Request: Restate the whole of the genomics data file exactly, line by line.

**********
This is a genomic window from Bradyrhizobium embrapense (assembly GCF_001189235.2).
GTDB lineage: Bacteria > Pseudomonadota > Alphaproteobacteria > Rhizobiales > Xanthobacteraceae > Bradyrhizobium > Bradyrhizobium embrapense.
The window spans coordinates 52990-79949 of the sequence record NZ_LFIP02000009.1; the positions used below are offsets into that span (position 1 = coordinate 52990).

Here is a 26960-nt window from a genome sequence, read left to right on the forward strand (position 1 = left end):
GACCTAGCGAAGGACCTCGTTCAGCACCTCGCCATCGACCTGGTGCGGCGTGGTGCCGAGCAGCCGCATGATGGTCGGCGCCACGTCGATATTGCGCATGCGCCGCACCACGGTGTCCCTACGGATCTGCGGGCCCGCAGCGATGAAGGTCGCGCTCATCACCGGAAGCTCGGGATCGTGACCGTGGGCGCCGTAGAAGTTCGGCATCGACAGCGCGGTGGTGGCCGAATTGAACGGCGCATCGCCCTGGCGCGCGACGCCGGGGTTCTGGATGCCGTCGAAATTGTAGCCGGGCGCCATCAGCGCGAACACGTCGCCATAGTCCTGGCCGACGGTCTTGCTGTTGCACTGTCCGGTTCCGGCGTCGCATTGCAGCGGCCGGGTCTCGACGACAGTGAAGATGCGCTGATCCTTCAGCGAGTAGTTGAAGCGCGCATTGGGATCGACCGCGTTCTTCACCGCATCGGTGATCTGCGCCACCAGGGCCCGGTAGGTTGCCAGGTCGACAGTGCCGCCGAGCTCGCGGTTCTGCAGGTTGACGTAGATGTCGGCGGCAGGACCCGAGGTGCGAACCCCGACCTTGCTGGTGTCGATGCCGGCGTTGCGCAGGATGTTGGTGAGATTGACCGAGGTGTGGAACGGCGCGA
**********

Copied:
This is a genomic window from Bradyrhizobium embrapense (assembly GCF_001189235.2).
GTDB lineage: Bacteria > Pseudomonadota > Alphaproteobacteria > Rhizobiales > Xanthobacteraceae > Bradyrhizobium > Bradyrhizobium embrapense.
The window spans coordinates 52990-79949 of the sequence record NZ_LFIP02000009.1; the positions used below are offsets into that span (position 1 = coordinate 52990).

Here is a 26960-nt window from a genome sequence, read left to right on the forward strand (position 1 = left end):
GACCTAGCGAAGGACCTCGTTCAGCACCTCGCCATCGACCTGGTGCGGCGTGGTGCCGAGCAGCCGCATGATGGTCGGCGCCACGTCGATATTGCGCATGCGCCGCACCACGGTGTCCCTACGGATCTGCGGGCCCGCAGCGATGAAGGTCGCGCTCATCACCGGAAGCTCGGGATCGTGACCGTGGGCGCCGTAGAAGTTCGGCATCGACAGCGCGGTGGTGGCCGAATTGAACGGCGCATCGCCCTGGCGCGCGACGCCGGGGTTCTGGATGCCGTCGAAATTGTAGCCGGGCGCCATCAGCGCGAACACGTCGCCATAGTCCTGGCCGACGGTCTTGCTGTTGCACTGTCCGGTTCCGGCGTCGCATTGCAGCGGCCGGGTCTCGACGACAGTGAAGATGCGCTGATCCTTCAGCGAGTAGTTGAAGCGCGCATTGGGATCGACCGCGTTCTTCACCGCATCGGTGATCTGCGCCACCAGGGCCCGGTAGGTTGCCAGGTCGACAGTGCCGCCGAGCTCGCGGTTCTGCAGGTTGACGTAGATGTCGGCGGCAGGACCCGAGGTGCGAACCCCGACCTTGCTGGTGTCGATGCCGGCGTTGCGCAGGATGTTGGTGAGATTGACCGAGGTGTGGAACGGCGCGA